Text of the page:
New Round of Tariffs on China as the Trade War Continues
On August 1st, U.S. President Donald Trump announced on Twitter that he would be levying a new 10% tariff on $300 billion worth of Chinese goods. He stated that the tariffs will go into effect on September 1st.
This was a surprise to many, as the United States and China had both just resumed negotiations in Shanghai after agreeing to reopen talks at the Osaka G20 Summit.
Announcements following the meeting seemed to be positive.
So as you would expect, Chinese President Xi Jinping and his negotiation team were probably caught off guard. Trump also commented to the media that, “We are starting at 10% and it can be lifted to well beyond 25%.”
The major difference between this round of tariffs and the previous ones is that it will directly impact consumer goods. These include things like smartphones, televisions, laptops, gaming consoles, toys, and footwear.
After the announcement, the U.S. stock market took a dive, with all the major indices losing around 3 percent or more.
How Has China Responded to the New Tariff Announcement?
Since the announcement, we’ve seen a couple of key things happen in Beijing.
The first is that the Chinese currency, the Yuan, plunged below ¥7.00 per dollar for the first time since 2008.
This indicates that the Chinese government is allowing currency depreciation as a countermeasure so that they can soften the impact on Chinese suppliers.
Second, they’ve responded by asking state-owned companies to suspend all imports of U.S. agricultural products. This is key since the U.S. negotiation team had been looking for an increase in agricultural purchases.
According to the U.S. Department of Agriculture, the U.S. made $9.2 billion dollars worth of agricultural exports to China last year, and China is its 5th largest agricultural export market. This suspension of purchases will have an impact on U.S. farmers, especially those that produce soybeans.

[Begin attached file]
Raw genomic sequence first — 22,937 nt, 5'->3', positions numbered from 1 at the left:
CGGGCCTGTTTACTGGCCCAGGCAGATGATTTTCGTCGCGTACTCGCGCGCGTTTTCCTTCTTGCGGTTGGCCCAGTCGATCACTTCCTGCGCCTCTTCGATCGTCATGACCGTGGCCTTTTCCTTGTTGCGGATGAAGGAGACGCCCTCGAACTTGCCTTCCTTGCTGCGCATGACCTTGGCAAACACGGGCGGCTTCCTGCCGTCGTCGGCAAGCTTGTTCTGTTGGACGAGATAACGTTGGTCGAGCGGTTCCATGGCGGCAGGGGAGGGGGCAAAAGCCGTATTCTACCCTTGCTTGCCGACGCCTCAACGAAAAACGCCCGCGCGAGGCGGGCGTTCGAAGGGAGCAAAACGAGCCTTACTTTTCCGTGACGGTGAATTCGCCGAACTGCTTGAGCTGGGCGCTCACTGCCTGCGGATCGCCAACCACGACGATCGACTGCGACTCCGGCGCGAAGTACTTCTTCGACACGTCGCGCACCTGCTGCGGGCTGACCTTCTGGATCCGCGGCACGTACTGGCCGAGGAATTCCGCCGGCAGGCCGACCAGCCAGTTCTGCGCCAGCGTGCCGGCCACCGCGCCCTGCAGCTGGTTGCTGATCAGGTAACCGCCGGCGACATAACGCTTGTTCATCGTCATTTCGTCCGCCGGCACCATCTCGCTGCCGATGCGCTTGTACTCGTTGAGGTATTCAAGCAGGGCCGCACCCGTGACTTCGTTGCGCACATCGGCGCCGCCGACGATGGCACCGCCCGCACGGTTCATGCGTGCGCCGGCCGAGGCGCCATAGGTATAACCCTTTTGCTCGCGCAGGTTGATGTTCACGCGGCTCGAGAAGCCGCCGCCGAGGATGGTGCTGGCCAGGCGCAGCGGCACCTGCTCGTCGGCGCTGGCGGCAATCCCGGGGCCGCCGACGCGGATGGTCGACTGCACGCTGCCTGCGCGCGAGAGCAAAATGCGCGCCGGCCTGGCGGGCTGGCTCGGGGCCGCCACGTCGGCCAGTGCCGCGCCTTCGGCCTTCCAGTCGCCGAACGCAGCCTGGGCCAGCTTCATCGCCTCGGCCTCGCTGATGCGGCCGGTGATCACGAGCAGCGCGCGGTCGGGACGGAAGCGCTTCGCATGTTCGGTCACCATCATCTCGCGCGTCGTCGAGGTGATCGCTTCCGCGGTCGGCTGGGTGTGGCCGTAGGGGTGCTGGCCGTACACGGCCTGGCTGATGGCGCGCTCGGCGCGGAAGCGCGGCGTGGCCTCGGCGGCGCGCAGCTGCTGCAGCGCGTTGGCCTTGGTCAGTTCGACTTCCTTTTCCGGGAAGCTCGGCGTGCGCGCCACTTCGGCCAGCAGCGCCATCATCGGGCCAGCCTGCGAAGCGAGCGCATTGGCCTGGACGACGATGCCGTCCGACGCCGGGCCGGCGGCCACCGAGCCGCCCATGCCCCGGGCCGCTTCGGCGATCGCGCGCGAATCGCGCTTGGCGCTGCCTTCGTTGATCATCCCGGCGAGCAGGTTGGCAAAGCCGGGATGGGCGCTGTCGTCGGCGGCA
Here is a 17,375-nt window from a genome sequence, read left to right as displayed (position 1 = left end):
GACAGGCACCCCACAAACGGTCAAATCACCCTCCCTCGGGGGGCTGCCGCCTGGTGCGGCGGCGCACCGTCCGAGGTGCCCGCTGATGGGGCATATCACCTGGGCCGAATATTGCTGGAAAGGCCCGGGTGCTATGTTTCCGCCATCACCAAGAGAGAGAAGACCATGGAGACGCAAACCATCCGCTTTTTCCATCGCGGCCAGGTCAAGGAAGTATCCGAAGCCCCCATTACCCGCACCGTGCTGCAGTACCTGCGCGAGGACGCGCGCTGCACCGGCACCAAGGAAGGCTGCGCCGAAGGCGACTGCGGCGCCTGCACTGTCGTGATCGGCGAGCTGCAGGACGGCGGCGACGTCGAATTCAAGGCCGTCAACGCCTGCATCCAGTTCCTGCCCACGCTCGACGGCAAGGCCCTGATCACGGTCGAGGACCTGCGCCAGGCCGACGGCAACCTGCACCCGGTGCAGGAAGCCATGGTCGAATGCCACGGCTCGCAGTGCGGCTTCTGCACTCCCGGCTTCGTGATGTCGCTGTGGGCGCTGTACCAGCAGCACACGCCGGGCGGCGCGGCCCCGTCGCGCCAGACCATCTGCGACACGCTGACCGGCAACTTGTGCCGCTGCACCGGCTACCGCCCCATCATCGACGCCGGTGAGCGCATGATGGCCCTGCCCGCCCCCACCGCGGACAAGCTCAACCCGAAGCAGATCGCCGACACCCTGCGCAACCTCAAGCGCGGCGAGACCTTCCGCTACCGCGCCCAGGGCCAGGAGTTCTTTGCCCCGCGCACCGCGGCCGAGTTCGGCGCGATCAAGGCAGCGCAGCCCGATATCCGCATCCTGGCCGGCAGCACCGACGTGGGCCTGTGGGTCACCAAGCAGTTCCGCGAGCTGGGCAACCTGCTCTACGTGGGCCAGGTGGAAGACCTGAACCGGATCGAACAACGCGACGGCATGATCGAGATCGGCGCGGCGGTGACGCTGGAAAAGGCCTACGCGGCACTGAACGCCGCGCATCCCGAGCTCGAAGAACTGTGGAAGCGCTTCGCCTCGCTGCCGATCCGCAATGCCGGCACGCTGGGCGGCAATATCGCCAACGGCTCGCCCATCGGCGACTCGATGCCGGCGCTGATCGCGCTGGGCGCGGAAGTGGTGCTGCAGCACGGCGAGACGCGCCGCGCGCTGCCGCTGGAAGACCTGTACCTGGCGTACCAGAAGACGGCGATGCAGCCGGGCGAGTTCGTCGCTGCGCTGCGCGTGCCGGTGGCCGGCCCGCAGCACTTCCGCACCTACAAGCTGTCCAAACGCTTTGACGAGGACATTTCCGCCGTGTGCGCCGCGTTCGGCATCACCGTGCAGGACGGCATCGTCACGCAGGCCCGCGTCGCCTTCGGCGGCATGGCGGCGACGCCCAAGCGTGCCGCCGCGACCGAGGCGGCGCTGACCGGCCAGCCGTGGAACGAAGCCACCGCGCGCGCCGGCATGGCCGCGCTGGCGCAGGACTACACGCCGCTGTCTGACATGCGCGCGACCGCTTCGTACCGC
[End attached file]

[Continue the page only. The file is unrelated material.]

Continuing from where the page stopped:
Another potential measure that China might be considering is to develop its own unreliable entity list, making U.S. companies’ activities in China more difficult. Further, they may be thinking about a restriction on rare-earth mineral exports, which are needed by many tech companies in the United States for electronics production.
So, How Does This Affect Consumer Goods Importers?
In an unpredictable trade war, it is best to prepare for the unknown.
Keep in mind that China is letting its currency dip to the lowest level in a decade, and the 10% tariff could be pushed to 25% and beyond.
As the Chinese currency weakens, it becomes cheaper for Chinese factories to produce. But importers should plan on their costs going up because the importer is the one who pays the tariffs.
When thinking about how to manage pricing, importers should expect that the new tariffs will go into effect next month, as announced. There is, of course, a chance they’ll be rescinded, though.
The tariffs will affect anyone whose order hasn’t arrived in the U.S. by September 1st. This means it could make sense to weigh the cost of air freight if you want an order to arrive before that deadline.
We recommend that you don’t commit on pricing with your retailers or buyers too far in advance. If you do, it’s ideal to have a mechanism in place for renegotiating as the situation changes.
If the tariffs end up being rescinded, be willing to share in the gains with your customers. And, since there is a chance of an increase, have the conversation about how to handle that scenario, in advance.
Also, if you are considering new suppliers in an effort to diversify your supply chain, we recommend conducting factory audits, (i.e. capability assessments) to help you qualify your potential manufacturing partners.
Learn more about capability audits below.
Considering New Suppliers? Capability Audits Help You Evaluate Them
When you are considering a new supplier in a low-cost country, a capability audit can help you to determine whether they will serve as the right long-term partner for your needs.
These assessments help reduce the risk that comes from uncertainty when you can’t be at a supplier in person or don’t have the resources to conduct a full, detailed evaluation yourself.